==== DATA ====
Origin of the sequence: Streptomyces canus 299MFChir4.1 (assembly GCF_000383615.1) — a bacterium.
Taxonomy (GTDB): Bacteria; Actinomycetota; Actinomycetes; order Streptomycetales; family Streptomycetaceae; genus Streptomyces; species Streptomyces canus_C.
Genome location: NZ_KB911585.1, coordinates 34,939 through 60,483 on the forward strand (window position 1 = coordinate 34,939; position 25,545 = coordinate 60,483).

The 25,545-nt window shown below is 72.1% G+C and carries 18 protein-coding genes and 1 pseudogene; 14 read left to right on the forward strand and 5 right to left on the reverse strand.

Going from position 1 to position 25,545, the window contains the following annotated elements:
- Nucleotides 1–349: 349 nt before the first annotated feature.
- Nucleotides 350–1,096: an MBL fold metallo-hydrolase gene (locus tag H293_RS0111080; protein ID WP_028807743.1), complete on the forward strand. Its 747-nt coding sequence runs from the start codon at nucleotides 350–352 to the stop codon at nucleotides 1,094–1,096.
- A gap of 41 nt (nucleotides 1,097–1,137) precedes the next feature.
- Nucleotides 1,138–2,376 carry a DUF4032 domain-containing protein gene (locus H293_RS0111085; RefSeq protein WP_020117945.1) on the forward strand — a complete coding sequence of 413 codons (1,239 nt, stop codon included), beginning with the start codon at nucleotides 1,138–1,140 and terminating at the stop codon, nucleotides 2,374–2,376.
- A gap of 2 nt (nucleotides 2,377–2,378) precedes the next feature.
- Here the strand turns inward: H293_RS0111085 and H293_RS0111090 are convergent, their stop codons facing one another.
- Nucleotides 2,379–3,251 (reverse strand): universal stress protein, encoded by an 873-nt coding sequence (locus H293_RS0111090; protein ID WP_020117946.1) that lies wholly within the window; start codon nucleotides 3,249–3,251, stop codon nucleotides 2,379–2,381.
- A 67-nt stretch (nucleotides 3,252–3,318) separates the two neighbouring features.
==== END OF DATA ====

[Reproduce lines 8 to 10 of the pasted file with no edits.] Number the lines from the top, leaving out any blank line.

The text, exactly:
- A gap of 41 nt (nucleotides 1,097–1,137) precedes the next feature.
- Nucleotides 1,138–2,376 carry a DUF4032 domain-containing protein gene (locus H293_RS0111085; RefSeq protein WP_020117945.1) on the forward strand — a complete coding sequence of 413 codons (1,239 nt, stop codon included), beginning with the start codon at nucleotides 1,138–1,140 and terminating at the stop codon, nucleotides 2,374–2,376.
- A gap of 2 nt (nucleotides 2,377–2,378) precedes the next feature.